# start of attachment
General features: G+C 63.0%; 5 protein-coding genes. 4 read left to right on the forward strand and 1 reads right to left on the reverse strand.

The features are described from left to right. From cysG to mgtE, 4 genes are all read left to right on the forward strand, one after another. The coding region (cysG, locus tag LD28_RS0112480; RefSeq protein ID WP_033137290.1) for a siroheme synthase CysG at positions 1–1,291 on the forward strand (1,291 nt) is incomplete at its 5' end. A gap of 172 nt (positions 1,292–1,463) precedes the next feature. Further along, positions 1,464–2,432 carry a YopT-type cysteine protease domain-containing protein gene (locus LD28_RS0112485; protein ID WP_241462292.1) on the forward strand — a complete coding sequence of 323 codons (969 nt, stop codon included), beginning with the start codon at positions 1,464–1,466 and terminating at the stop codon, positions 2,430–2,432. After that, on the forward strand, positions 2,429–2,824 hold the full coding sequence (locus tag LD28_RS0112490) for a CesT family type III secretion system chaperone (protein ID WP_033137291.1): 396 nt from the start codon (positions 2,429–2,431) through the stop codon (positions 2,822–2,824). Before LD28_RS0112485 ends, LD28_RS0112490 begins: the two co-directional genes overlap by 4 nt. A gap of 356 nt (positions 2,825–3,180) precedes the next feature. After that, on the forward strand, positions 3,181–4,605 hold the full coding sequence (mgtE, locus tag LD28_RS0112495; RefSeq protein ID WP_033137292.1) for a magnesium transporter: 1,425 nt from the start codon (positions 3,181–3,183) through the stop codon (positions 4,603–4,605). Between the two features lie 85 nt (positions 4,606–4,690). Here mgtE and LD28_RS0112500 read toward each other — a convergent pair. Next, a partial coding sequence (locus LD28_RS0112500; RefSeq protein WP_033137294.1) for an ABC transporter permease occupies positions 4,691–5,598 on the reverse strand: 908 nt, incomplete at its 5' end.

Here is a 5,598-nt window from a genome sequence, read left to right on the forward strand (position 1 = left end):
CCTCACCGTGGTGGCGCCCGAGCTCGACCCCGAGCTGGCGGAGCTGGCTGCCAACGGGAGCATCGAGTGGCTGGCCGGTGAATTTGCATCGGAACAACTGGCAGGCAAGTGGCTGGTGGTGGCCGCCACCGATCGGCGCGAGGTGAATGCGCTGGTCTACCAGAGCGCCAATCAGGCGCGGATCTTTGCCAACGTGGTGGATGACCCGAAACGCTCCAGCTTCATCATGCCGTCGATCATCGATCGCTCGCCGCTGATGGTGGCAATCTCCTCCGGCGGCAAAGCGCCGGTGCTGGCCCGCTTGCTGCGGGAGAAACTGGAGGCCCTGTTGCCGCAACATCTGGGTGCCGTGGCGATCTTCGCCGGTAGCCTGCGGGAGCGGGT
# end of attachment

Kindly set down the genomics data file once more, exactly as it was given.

General features: G+C 63.0%; 5 protein-coding genes. 4 read left to right on the forward strand and 1 reads right to left on the reverse strand.

The features are described from left to right. From cysG to mgtE, 4 genes are all read left to right on the forward strand, one after another. The coding region (cysG, locus tag LD28_RS0112480; RefSeq protein ID WP_033137290.1) for a siroheme synthase CysG at positions 1–1,291 on the forward strand (1,291 nt) is incomplete at its 5' end. A gap of 172 nt (positions 1,292–1,463) precedes the next feature. Further along, positions 1,464–2,432 carry a YopT-type cysteine protease domain-containing protein gene (locus LD28_RS0112485; protein ID WP_241462292.1) on the forward strand — a complete coding sequence of 323 codons (969 nt, stop codon included), beginning with the start codon at positions 1,464–1,466 and terminating at the stop codon, positions 2,430–2,432. After that, on the forward strand, positions 2,429–2,824 hold the full coding sequence (locus tag LD28_RS0112490) for a CesT family type III secretion system chaperone (protein ID WP_033137291.1): 396 nt from the start codon (positions 2,429–2,431) through the stop codon (positions 2,822–2,824). Before LD28_RS0112485 ends, LD28_RS0112490 begins: the two co-directional genes overlap by 4 nt. A gap of 356 nt (positions 2,825–3,180) precedes the next feature. After that, on the forward strand, positions 3,181–4,605 hold the full coding sequence (mgtE, locus tag LD28_RS0112495; RefSeq protein ID WP_033137292.1) for a magnesium transporter: 1,425 nt from the start codon (positions 3,181–3,183) through the stop codon (positions 4,603–4,605). Between the two features lie 85 nt (positions 4,606–4,690). Here mgtE and LD28_RS0112500 read toward each other — a convergent pair. Next, a partial coding sequence (locus LD28_RS0112500; RefSeq protein WP_033137294.1) for an ABC transporter permease occupies positions 4,691–5,598 on the reverse strand: 908 nt, incomplete at its 5' end.

Here is a 5,598-nt window from a genome sequence, read left to right on the forward strand (position 1 = left end):
CCTCACCGTGGTGGCGCCCGAGCTCGACCCCGAGCTGGCGGAGCTGGCTGCCAACGGGAGCATCGAGTGGCTGGCCGGTGAATTTGCATCGGAACAACTGGCAGGCAAGTGGCTGGTGGTGGCCGCCACCGATCGGCGCGAGGTGAATGCGCTGGTCTACCAGAGCGCCAATCAGGCGCGGATCTTTGCCAACGTGGTGGATGACCCGAAACGCTCCAGCTTCATCATGCCGTCGATCATCGATCGCTCGCCGCTGATGGTGGCAATCTCCTCCGGCGGCAAAGCGCCGGTGCTGGCCCGCTTGCTGCGGGAGAAACTGGAGGCCCTGTTGCCGCAACATCTGGGTGCCGTGGCGATCTTCGCCGGTAGCCTGCGGGAGCGGGT